Speaker Events - Tuesday, May 12, 2009
Terrorism Expert Riedel Delivers Sober Analysis of Pakistan, Afghanistan
According to terrorism expert Bruce Riedel, the situation in Pakistan is “dire and deteriorating,” and NATO could lose the war in Afghanistan due to a lack of resources and attention, but that could be avoided.
Mr. Riedel delivered this analysis at an IPI event last week, where he also said that Al Qaeda’s core leadership is still alive and remains a deadly threat. Mr. Riedel, a former adviser to four US Presidents and a senior fellow at the Brookings Institution, is the author of, The Search for Al Qaeda: Its Leadership, Ideology and Future, published in 2008 by the Brookings Institution.
Mr. Riedel was tasked this spring by President Obama with a review of the administration’s policies regarding Afghanistan and Pakistan. He is credited with drafting a strategy that advocates a more focused counterinsurgency approach to the conflict in Afghanistan and boosts development assistance to Pakistan.
Among the key points raised by Mr. Riedel at this event were the following:
- Over the past seven and a half years, the core Al Qaeda leadership has moved from Kandahar, Afghanistan to a location unknown, and remains a deadly threat. Al Qaeda is believed to be somewhere in Pakistan. Also, Al Qaeda’s relationships with other jihad extremists in South Asia, like Lashkar-e-Toiba, are growing stronger.
- The situation in Pakistan is "dire and deteriorating," in part because Pakistan is trying to move from a military dictatorship toward democracy, and its leaders are fighting internal battles while being confronted with pressing external ones. This is a difficult transition in any country, but especially for Pakistan, which is attempting this transition for the fourth time in 60 years.
- The US relationship with the Pakistanis is tarnished by Pakistan’s perception of the US as an unreliable ally and an inconsistent source of support over the past 60 years. As a result, there is a desire on the side of Pakistan to hedge its bets in Afghanistan and with the Taliban in case the US abandons their alliance.
- NATO could lose the war in Afghanistan due to a lack of resources and attention, but that could be avoided. Most Afghans do not want to return to life under Taliban rule, and the Afghan army has some positive aspects. Said Mr. Riedel, “The Afghan army is one bright spot in an otherwise very dismal picture.”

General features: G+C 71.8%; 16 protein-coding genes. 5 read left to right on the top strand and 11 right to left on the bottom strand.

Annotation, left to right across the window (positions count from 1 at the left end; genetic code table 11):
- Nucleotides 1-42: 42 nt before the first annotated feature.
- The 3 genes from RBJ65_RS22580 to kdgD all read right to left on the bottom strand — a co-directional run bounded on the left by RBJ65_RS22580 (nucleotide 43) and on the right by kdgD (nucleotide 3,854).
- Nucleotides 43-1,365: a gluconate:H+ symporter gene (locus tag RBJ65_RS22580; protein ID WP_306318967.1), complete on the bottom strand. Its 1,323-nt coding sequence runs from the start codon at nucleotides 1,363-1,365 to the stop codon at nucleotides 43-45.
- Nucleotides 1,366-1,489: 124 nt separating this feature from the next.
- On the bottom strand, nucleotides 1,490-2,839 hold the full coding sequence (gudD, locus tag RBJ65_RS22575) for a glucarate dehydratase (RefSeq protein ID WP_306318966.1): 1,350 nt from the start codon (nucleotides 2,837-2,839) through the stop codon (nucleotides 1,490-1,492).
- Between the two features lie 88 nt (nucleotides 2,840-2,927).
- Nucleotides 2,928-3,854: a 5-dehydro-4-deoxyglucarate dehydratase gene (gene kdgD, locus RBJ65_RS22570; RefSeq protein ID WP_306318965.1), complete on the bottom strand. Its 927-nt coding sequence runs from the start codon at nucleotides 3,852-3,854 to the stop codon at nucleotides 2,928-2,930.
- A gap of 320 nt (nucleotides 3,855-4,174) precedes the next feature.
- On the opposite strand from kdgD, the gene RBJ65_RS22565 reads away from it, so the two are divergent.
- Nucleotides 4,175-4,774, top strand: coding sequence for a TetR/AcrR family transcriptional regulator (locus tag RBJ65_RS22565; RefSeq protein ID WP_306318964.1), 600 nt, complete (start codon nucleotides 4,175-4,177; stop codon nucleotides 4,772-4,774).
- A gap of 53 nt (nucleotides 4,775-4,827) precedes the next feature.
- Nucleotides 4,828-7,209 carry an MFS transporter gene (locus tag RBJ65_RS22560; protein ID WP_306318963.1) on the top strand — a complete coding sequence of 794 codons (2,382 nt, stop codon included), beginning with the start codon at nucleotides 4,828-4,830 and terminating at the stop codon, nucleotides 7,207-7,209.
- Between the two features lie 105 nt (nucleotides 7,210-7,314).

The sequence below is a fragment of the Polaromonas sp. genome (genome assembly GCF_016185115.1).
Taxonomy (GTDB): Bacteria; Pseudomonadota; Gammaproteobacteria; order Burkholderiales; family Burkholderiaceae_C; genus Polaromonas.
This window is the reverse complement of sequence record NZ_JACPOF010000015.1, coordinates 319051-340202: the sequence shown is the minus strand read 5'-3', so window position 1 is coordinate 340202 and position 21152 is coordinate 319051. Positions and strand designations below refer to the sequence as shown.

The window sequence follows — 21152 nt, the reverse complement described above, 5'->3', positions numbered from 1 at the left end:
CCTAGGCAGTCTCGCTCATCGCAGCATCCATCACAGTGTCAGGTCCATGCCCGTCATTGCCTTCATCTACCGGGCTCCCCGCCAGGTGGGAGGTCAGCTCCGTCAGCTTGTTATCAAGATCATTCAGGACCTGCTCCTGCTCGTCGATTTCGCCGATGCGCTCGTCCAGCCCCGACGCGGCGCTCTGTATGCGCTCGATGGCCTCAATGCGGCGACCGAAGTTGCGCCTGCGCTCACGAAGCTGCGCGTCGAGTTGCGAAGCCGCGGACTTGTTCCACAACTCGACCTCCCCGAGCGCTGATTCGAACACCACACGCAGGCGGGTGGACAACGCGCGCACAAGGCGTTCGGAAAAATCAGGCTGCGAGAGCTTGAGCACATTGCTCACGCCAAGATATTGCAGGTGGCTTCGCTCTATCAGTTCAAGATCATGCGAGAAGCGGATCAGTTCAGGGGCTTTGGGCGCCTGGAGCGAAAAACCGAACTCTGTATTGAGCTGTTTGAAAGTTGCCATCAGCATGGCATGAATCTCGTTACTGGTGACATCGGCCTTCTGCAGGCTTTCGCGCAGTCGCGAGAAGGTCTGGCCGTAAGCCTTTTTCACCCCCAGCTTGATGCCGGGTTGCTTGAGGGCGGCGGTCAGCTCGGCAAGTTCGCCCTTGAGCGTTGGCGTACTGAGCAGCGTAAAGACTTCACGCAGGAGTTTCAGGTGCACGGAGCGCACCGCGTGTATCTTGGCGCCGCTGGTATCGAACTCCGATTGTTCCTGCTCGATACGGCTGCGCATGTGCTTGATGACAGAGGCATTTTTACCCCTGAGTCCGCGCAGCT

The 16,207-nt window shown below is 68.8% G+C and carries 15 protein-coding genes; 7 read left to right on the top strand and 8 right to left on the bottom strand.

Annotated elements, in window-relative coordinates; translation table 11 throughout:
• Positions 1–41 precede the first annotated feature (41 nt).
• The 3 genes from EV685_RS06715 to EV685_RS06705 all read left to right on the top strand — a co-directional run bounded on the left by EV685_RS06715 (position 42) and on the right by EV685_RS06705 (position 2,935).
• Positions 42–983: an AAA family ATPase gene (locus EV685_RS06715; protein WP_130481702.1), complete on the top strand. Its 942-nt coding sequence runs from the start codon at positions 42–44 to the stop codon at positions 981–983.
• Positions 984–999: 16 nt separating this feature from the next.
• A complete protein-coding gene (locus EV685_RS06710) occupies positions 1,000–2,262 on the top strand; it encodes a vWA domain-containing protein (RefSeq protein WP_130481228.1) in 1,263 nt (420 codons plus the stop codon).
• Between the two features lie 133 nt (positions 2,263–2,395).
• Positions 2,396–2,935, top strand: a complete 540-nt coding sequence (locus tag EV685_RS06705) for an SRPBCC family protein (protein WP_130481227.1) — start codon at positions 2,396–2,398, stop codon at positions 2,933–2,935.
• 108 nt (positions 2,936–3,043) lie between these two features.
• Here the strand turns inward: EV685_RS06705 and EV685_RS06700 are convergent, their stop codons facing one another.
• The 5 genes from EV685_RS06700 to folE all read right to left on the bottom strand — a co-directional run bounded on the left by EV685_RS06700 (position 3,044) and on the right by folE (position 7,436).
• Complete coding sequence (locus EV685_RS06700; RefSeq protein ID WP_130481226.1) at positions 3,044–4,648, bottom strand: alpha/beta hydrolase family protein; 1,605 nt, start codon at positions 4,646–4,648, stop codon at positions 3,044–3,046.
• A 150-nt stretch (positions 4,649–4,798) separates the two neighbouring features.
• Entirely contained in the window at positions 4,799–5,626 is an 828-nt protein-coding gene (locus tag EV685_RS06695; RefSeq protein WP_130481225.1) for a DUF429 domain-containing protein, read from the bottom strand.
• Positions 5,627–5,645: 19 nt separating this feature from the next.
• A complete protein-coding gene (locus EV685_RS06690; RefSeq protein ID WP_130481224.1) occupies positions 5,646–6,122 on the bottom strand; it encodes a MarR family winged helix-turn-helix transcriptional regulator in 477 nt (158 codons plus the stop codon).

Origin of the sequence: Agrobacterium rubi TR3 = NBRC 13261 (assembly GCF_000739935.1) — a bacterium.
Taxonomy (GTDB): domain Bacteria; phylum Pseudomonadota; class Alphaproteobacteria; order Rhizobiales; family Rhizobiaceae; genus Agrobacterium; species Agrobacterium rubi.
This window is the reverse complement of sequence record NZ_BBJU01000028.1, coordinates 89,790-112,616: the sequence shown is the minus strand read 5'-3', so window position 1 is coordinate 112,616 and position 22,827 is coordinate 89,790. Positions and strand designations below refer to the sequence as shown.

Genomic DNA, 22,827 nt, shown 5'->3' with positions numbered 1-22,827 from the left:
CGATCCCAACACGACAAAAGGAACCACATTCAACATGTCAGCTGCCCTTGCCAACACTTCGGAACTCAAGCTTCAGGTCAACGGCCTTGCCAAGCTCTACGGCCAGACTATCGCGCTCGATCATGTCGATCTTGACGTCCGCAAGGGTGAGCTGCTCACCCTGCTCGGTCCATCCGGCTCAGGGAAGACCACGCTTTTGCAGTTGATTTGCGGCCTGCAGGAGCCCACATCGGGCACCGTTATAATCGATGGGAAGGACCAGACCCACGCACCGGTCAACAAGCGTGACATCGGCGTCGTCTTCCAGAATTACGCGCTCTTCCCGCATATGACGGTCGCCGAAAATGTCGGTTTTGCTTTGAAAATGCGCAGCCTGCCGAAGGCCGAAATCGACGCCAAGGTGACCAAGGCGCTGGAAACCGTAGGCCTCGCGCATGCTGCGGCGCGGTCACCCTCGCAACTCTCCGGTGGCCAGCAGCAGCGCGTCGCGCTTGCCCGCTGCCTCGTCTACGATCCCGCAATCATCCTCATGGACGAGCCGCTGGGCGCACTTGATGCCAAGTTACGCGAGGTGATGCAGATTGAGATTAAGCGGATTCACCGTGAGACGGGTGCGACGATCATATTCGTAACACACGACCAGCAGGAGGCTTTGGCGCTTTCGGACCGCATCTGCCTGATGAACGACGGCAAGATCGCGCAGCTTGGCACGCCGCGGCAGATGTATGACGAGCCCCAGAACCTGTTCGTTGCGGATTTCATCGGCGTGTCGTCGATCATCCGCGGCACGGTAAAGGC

- Mr. Riedel also said, “To put an Afghan soldier on the battlefield costs $12,000. Let’s double their pay, which means half the Taliban will come over to our side because they’ll want the money, and we’ll still be paying 10% of the cost of an American soldier. This isn’t rocket science. It’s pretty obvious.”
- In closing, Mr. Riedel noted that a crucial factor in the dynamic between Afghanistan and Pakistan is that “the existential threat to the future of Pakistan’s freedoms and its liberties is not India. It’s from within. And our challenge is how to convince Pakistanis of that.”
The event, which took place on May 12th in the Trygve Lie Center, was moderated by Warren Hoge, IPI Vice President and Director of External Relations.
The Global Observatory
The Responsibility to Protect Principle is Not the Problem: Interview with Jennifer Welsh
Why hasn’t the principle adopted by the United Nations in 2005 to prevent genocide, war crimes, crimes against humanity, and ethnic cleansing—known as the Responsibility to Protect (RtoP)—helped to stop the war crimes in Syria?
Key Global Events to Watch in December
A list of key upcoming meetings and events with implications for global affairs.
Top 10 Issues to Watch in 2013: The Multilateral Arena
Ten key issues that are likely to impact global affairs in international peace, security, and development.
The Global Observatory, produced by IPI, provides timely analysis on peace and security issues, interviews with leading policymakers, interactive maps, and more.
December 02, 2013
Latin America Focus of Fourth ''Being a Peacekeeper'' Event
On December 2-3, IPI brought together 24 representatives from eleven Latin American countries with senior officials from the UN Department of Peacekeeping Operations and the Department of Field Support to discuss the current state—as well as the future—of Latin American military and police contributions to UN peacekeeping operations.
November 28, 2013
Energy and Security in the Arctic: A New “Frozen” Conflict?
Is the Arctic a “region of cooperation,” or will competition for its potentially rich energy resources lead to conflict in the high north? This was the main question addressed during an expert workshop held in The Hague on November 28th by the International Peace Institute together with the International Gas Union and the Clingendael International Energy Programme.
November 26, 2013
Addressing the Crisis in Central African Republic
How to prevent catastrophe in the Central African Republic (CAR) was the topic of an event at the International Peace Institute on November 26th. Ten months after a military coup brought the current transitional government to power, the Central African Republic is wracked by massive human rights violations, sectarian violence, attacks on civilians, and reprisals by self-defense groups.
December 10, 2013
Video: Human Rights in Peacekeeping
December 09, 2013
Video: Heraldo Muñoz on Benazir Bhutto's Assassination
December 03, 2013
IPI Editor Adam Lupel Quoted on the Politics of Genocide [IRIN News]